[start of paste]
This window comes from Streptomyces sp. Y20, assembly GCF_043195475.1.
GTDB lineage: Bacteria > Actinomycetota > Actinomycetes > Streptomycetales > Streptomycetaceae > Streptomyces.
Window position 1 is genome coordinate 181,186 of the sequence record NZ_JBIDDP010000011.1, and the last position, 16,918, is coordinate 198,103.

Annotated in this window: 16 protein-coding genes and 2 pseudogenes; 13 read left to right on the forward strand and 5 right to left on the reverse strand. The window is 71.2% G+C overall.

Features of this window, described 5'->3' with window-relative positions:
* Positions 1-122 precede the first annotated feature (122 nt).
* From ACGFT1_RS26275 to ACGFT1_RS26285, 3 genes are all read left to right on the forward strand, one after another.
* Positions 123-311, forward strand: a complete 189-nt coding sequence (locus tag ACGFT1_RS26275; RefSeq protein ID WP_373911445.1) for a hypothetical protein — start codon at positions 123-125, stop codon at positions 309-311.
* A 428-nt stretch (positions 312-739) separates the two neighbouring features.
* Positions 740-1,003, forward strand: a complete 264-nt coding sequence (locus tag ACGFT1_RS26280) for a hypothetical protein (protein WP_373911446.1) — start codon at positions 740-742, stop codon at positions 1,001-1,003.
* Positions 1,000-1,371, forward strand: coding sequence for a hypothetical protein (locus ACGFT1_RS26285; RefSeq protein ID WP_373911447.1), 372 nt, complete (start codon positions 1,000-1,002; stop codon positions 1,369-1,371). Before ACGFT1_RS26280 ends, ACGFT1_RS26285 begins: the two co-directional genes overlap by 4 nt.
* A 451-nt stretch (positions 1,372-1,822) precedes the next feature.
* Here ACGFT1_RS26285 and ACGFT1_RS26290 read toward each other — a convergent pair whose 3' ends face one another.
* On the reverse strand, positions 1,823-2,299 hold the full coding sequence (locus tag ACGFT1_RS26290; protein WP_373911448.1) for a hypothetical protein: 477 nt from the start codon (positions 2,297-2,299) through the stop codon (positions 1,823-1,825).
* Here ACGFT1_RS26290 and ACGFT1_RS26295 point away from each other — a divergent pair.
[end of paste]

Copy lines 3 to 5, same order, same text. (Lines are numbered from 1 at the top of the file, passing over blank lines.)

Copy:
Window position 1 is genome coordinate 181,186 of the sequence record NZ_JBIDDP010000011.1, and the last position, 16,918, is coordinate 198,103.

Annotated in this window: 16 protein-coding genes and 2 pseudogenes; 13 read left to right on the forward strand and 5 right to left on the reverse strand. The window is 71.2% G+C overall.

Features of this window, described 5'->3' with window-relative positions: